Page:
Dubai's Alabbar hit a nerve with residents

Comment: What the Emaar Group Chairman said about tuition fees resonated with the public because he spoke the truth.

Vito rammuzzi

Am quiet angry that Mr Al Abbar talks about high school fees and conveniently forgets about high mall rates, high community fees in his master communities, which single handedly out priced Dubai for many residents and millions of tourists.
He may need to look at his own house rather than taunting private school providers

John

And now Mr Alabbar is moving jobs away from Dubai. Is that fair?

MT3

There is a link the writer didn't make and that is to discuss why Harvard can afford to provide such generous subsidies for many of its pupils. Harvard enjoys the world's largest - USD 32bn currently - educational endowment; a fund so large it has its own bespoke funds management company to manage it as well as utilizing the services of a number of elite hedge funds. Without going into detail much of this money was and continues to be given to Harvard largely by altruistic benefactors and alumni - it is not retained earnings from educational services. Simply put because rich men in America were and are willing - for whatever reasons, some undoubtedly narcissistic and self-serving - to donate large sums of money to Harvard, education can be subsidized. As there are no equivalent NFP educational establishments in UAE, as far as I know, this is not possible here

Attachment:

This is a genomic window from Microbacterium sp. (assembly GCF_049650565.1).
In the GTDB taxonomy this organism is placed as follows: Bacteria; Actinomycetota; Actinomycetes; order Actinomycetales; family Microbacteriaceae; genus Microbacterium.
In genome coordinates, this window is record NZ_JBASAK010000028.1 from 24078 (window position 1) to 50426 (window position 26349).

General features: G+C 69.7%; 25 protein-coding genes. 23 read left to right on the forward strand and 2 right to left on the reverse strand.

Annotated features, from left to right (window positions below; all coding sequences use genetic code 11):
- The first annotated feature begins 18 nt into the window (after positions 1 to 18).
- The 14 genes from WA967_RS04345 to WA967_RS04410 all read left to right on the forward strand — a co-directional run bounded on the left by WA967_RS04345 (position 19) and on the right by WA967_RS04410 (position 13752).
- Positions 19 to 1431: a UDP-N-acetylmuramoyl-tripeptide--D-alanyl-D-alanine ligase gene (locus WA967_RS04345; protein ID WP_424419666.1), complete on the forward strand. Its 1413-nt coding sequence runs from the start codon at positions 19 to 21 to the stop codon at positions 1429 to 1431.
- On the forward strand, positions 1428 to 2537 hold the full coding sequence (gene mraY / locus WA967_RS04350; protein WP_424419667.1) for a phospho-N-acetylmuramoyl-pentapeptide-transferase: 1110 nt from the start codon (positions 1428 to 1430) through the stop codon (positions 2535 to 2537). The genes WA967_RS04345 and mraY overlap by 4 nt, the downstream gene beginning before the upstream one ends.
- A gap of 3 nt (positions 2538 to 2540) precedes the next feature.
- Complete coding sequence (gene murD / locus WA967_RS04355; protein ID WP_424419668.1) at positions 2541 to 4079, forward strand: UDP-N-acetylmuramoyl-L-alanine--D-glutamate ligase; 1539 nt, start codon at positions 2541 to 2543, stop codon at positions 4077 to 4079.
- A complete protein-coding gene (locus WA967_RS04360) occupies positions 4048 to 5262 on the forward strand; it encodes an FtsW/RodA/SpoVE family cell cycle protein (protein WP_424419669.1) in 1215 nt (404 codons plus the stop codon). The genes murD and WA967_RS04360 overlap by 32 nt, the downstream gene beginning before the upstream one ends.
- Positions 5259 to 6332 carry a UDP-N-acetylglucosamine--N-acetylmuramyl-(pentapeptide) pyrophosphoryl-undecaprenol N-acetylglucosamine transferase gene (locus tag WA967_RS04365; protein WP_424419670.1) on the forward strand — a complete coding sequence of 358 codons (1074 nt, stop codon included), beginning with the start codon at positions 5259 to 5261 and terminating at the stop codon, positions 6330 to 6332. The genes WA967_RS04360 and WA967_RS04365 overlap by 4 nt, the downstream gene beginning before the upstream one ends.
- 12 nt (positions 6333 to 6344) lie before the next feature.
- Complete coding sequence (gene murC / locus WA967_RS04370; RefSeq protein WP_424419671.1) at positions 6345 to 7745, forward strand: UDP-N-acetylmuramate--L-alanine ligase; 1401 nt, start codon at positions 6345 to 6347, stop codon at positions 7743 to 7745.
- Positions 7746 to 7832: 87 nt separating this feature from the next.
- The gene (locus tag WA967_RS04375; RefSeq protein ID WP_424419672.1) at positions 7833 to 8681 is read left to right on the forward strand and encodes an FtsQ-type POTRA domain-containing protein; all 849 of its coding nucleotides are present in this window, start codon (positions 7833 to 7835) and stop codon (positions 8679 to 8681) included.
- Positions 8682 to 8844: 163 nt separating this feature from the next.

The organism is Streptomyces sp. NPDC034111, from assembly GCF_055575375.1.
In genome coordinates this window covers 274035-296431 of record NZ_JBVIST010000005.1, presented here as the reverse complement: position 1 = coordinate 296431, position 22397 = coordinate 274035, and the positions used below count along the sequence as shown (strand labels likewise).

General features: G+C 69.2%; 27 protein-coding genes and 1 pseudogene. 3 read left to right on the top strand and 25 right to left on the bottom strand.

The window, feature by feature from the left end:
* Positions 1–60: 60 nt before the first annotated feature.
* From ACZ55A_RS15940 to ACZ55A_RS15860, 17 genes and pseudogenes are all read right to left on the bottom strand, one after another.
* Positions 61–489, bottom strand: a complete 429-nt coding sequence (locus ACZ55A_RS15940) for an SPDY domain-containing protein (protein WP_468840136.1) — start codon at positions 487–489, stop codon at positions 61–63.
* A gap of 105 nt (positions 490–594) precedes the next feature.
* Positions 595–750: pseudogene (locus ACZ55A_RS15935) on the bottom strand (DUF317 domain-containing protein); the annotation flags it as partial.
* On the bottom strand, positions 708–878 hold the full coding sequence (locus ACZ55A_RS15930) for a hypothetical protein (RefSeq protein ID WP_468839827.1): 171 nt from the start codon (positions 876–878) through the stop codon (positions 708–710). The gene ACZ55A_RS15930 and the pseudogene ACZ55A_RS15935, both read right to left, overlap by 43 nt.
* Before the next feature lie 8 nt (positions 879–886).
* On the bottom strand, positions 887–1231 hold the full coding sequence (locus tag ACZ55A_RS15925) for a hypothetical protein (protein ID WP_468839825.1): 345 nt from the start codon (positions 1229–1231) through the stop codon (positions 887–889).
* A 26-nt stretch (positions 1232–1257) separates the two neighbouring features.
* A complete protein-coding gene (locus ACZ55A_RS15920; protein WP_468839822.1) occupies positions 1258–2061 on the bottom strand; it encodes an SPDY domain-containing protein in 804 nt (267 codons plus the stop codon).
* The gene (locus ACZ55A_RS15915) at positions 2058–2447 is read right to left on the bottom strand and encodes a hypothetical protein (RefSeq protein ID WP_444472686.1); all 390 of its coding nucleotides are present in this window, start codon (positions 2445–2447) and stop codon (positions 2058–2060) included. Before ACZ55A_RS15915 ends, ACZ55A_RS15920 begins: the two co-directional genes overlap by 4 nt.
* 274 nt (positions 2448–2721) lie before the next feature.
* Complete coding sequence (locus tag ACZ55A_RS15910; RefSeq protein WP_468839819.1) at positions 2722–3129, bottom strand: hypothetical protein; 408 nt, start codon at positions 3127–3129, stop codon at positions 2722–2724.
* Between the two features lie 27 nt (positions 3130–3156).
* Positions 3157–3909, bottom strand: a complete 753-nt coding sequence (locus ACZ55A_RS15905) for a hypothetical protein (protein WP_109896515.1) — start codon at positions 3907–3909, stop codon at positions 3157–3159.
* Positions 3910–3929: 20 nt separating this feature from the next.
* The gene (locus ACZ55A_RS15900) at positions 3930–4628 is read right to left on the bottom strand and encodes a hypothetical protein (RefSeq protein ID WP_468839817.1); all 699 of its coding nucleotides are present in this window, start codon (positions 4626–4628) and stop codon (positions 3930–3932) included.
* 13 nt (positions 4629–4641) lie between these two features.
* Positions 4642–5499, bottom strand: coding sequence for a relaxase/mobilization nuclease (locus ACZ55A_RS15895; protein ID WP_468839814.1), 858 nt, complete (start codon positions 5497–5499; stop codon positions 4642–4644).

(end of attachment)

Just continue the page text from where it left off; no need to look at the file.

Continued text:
Maxi

It does not matter how a person in a responsible position or a member of the government body addresses an issue in a public forum. Words mean nothing, unless something is actually done about it. Whether something will be truly done about it is the question. The plight of some parents is deplorable. Families are separated, as they cannot afford the ridiculous fees that are being charged for schooling, and that to me is a shame. When the country is amass with 'happiness' messages. Something to think about. Happiness is after all a state of mind and not just a emoticon!

SKNC

I am of the view that both private and public participation should co-exist in all the sectors, however, schools should be allowed to operate only on cost plus model with a maximum cap @ 5% mark-up and not permit investors targeting 15 - 20% profit every year. Having said state subsidy should be provided to schools, tuition fee should he administered and cost should be audited in order for education to be more affordable. This would help sector growth in the country and deter parents from sending there children back home or elsewhere to study